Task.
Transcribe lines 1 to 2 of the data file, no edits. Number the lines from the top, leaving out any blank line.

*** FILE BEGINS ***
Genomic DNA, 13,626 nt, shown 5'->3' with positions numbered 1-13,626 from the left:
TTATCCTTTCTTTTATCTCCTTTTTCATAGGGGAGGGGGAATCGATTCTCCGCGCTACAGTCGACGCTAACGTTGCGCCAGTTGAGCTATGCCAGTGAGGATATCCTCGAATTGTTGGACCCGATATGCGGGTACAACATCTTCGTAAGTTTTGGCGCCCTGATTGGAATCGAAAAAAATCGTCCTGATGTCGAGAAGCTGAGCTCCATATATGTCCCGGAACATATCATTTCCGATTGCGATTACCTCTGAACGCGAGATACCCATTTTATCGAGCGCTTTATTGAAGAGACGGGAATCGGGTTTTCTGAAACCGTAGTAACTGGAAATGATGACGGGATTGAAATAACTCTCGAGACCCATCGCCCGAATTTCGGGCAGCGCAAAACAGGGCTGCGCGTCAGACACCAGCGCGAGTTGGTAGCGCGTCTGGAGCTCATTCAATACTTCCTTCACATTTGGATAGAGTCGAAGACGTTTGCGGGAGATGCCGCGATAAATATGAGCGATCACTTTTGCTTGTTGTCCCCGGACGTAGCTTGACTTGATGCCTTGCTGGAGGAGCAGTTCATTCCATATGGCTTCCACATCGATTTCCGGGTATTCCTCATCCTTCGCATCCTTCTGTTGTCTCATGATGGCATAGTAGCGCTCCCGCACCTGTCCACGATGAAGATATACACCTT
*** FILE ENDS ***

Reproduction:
Genomic DNA, 13,626 nt, shown 5'->3' with positions numbered 1-13,626 from the left:
TTATCCTTTCTTTTATCTCCTTTTTCATAGGGGAGGGGGAATCGATTCTCCGCGCTACAGTCGACGCTAACGTTGCGCCAGTTGAGCTATGCCAGTGAGGATATCCTCGAATTGTTGGACCCGATATGCGGGTACAACATCTTCGTAAGTTTTGGCGCCCTGATTGGAATCGAAAAAAATCGTCCTGATGTCGAGAAGCTGAGCTCCATATATGTCCCGGAACATATCATTTCCGATTGCGATTACCTCTGAACGCGAGATACCCATTTTATCGAGCGCTTTATTGAAGAGACGGGAATCGGGTTTTCTGAAACCGTAGTAACTGGAAATGATGACGGGATTGAAATAACTCTCGAGACCCATCGCCCGAATTTCGGGCAGCGCAAAACAGGGCTGCGCGTCAGACACCAGCGCGAGTTGGTAGCGCGTCTGGAGCTCATTCAATACTTCCTTCACATTTGGATAGAGTCGAAGACGTTTGCGGGAGATGCCGCGATAAATATGAGCGATCACTTTTGCTTGTTGTCCCCGGACGTAGCTTGACTTGATGCCTTGCTGGAGGAGCAGTTCATTCCATATGGCTTCCACATCGATTTCCGGGTATTCCTCATCCTTCGCATCCTTCTGTTGTCTCATGATGGCATAGTAGCGCTCCCGCACCTGTCCACGATGAAGATATACACCTT